Airbags were used to free the engine from the sinkhole.
Photo credit: St. Louis Fire Department photo
Aug. 07--One end of a St. Louis fire truck was stuck in pavement up to its axle for about two hours this morning after a street partly collapsed.
It happened before 6 a.m. near Ninth and Wyoming streets, south of the Anheuser-Busch brewery.
The pumper truck and a medic unit had been in the 900 block of Withnell Avenue for a report of a 62-year-old man who collapsed on a sidewalk and died. St. Louis police say the man had no apparent signs of trauma, and a witness who knew him said he'd been in poor health recently. The case is being classified as a sudden death, not a homicide, police say.
The pumper was on its way back from that call when it got stuck in the sinkhole, said Capt. Garon Mosby of the St. Louis Fire Department. No one on the firetruck was injured in the incident.
An inspector with the St. Louis streets department examined the collapse and the pavement surrounding it to decide how to get the truck out. The obvious concern is that the sinkhole will get bigger as crews work to remove the truck.
"Sinkholes, they go small to big," Mosby said. "We basically have this truck sitting in a hole that's already started."
The truck was removed from the hole by 8 a.m. Crews used an inflatable bag to raise the truck, then put a steel plate over the hole and the truck was backed out safely. The truck weighs 48,500 pounds and costs about a half-million dollars. It was not damaged. Tow hooks on the front of the truck braced the truck from falling even more -- the hooks caught on the pavement so the truck's undercarriage didn't drop. Firefighters took core samples in three spots east of where the truck was. Those tests told them that there was support beneath the street and they would be able to safely back the truck out.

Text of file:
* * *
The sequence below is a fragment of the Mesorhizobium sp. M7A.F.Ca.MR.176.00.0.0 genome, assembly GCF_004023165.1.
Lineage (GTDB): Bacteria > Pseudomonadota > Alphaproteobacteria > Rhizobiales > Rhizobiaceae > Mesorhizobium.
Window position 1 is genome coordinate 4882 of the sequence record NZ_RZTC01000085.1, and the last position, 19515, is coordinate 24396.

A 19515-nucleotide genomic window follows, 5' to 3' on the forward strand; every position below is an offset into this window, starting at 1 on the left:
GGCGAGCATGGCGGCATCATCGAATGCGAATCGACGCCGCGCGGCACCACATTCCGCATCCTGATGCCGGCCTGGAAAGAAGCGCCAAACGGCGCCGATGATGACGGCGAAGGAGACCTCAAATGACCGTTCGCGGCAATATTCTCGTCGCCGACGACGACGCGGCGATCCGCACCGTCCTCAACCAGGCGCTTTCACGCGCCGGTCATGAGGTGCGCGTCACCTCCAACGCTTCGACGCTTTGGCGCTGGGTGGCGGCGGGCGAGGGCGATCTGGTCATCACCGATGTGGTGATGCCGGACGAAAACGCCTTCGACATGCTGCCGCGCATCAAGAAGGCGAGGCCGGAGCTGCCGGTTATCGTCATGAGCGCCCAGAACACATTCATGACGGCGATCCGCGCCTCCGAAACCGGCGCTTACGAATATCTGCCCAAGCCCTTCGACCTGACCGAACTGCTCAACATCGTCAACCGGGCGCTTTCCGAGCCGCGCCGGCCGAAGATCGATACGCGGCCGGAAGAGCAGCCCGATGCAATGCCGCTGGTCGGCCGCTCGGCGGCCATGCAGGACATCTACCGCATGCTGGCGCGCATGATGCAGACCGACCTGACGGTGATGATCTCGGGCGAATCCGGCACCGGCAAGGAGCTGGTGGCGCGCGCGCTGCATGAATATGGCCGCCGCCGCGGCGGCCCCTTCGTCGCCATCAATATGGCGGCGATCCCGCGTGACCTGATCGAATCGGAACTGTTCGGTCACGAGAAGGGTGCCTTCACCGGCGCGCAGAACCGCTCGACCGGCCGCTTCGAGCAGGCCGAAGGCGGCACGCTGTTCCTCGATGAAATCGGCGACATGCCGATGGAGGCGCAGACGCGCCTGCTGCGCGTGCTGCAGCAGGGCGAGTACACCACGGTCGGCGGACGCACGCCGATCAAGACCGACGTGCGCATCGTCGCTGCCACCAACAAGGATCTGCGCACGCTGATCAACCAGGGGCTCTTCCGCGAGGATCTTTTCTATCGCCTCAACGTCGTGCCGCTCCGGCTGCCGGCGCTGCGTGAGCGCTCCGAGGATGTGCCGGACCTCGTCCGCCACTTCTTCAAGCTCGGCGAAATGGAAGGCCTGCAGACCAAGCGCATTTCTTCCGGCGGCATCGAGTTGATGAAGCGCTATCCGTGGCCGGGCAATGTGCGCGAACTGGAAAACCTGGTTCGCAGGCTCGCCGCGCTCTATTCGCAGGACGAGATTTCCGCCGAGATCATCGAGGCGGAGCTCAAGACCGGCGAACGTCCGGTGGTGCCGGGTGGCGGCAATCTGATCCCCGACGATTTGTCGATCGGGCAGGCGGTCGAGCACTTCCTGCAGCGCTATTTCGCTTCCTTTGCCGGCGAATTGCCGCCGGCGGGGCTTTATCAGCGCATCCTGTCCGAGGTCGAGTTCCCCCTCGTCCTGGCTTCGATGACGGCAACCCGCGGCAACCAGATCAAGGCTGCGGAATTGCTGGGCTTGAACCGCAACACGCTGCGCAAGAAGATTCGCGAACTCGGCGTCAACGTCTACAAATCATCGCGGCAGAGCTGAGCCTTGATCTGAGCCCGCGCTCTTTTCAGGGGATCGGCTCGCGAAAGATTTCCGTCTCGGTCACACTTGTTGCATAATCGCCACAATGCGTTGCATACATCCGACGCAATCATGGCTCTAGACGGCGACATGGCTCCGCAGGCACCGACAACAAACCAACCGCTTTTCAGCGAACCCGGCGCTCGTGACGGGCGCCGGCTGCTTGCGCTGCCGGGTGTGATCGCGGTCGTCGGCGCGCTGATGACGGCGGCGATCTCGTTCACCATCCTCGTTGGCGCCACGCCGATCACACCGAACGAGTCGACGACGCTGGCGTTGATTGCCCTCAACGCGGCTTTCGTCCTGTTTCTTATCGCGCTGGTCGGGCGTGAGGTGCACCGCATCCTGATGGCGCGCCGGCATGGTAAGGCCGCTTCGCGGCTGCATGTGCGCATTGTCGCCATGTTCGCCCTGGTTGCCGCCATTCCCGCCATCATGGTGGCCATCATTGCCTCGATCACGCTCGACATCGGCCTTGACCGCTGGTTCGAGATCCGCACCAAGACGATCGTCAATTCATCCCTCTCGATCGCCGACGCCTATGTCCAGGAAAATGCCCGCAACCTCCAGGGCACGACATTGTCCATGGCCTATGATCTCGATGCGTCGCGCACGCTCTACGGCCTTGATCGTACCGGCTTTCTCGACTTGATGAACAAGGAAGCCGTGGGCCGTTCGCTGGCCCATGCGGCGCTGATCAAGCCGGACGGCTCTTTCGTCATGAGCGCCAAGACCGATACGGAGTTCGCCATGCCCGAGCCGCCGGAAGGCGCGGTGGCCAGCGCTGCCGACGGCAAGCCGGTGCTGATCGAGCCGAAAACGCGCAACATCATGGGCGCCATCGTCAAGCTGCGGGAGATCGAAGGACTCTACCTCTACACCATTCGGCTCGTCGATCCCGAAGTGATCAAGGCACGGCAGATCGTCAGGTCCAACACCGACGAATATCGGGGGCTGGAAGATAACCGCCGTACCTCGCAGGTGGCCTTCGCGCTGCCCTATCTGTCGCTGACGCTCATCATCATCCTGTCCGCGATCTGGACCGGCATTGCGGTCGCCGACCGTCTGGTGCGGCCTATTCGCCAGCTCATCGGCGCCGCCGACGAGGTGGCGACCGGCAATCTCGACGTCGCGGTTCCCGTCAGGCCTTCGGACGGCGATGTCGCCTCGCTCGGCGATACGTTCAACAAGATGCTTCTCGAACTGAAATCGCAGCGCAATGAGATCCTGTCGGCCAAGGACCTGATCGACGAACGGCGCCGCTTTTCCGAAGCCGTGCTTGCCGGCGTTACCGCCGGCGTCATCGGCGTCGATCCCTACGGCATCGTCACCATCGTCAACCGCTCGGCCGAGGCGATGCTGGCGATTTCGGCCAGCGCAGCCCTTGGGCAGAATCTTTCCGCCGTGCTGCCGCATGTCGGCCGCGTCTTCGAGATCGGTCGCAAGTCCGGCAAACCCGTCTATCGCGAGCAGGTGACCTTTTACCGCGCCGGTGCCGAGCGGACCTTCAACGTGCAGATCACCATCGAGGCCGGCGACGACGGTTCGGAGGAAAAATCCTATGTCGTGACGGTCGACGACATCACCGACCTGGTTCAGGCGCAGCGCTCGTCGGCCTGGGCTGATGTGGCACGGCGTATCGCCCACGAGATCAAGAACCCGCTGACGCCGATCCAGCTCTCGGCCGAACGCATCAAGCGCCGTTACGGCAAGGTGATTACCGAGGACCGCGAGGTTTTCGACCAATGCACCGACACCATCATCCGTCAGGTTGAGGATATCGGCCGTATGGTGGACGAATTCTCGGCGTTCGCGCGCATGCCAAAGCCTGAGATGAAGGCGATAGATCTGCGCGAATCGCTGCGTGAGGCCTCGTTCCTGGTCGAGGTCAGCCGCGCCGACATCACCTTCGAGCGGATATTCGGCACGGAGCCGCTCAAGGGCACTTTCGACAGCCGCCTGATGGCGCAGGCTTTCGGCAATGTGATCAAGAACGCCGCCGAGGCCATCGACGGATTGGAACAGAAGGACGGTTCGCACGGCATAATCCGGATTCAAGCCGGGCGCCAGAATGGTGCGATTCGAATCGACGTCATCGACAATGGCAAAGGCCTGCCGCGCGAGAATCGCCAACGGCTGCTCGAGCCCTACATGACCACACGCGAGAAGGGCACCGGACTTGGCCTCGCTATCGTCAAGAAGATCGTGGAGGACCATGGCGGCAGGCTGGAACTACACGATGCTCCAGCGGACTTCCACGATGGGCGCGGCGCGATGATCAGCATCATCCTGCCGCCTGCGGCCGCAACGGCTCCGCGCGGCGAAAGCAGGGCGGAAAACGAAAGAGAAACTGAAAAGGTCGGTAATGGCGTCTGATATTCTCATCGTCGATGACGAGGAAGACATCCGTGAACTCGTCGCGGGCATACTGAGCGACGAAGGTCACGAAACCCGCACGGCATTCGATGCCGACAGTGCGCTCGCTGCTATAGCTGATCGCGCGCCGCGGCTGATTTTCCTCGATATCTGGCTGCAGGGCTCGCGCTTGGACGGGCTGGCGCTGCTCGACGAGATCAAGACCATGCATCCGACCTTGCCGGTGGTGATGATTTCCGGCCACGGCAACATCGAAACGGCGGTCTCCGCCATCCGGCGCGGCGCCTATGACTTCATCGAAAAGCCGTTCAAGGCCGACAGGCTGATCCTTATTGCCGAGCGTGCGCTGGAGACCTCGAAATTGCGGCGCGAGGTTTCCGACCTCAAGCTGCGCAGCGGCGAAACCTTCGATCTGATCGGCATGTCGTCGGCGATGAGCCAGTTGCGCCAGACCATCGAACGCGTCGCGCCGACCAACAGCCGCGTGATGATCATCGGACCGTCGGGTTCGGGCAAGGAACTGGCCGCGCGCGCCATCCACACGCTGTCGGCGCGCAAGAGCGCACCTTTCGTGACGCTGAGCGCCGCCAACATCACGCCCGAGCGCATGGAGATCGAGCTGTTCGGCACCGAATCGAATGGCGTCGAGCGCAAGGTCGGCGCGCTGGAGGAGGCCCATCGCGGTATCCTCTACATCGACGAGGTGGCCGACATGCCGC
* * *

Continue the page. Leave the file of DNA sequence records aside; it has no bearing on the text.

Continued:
Most of the time when a sinkhole starts in a street, it's a sewer that fails or a water main, and those utility companies will have to do the repairs. Normally a sewer collapse is the culprit when the hole is deep, said Todd Waelterman, the city's street director.
The gas company shut the gas off in case a gas line ruptured, then the truck was removed. Sometimes, these holes take two or three weeks to repair.
Since only the truck's front tire was stuck, that is the sign of a small hole. Last September, about the same time of morning, "we had a whole trash truck fall in" when a sinkhole opened up in an alley, Waelterman said. "The guy went to go pick up a Dumpster up and the truck fell in six feet. All you could see was the driver's head."
The trash truck driver wasn't hurt. The city ended up excavating the alley and built a road, then drove the truck out of the hole that afternoon.
The trash truck was brand new, $230,000, and had only been on the road about a month or two. In that case, it was an entire sewer main that collapsed at about 6:45 a.m. Sept. 24, in an alley near Blair and Newhouse avenues.
"The hole was as big as your kitchen," he said. "This hole (on 9th & Wyoming) here is probably the size of a bathroom."
Waelterman said these things happen in a city with aging infrastructure.
"It's a failing infrastructure," Waelterman explained. "We have sewers that are over 100 years old and there are no resources out there to replace them. And the water pipes are just as old. Those two things are reaching the end of their life in many areas."
With only the front tire of the fire truck in a hole, it could be just a six-inch pipe known as a sewer lateral, which connects to a sewer main.
The streets department gets "a couple thousand calls a year" in which somebody spots the ground sinking a little bit and suspects a sewer lateral has gone bad.
EDITOR'S NOTE: Fire officials initially said the truck was stuck in the sinkhole before it reached the scene of a man who collapsed. This version has been updated to clarify that the truck was returning from that scene.
Kim Bell covers breaking news for www.STLtoday.com and the St. Louis Post-Dispatch. Contact her at 314-340-8115 or firstname.lastname@example.org
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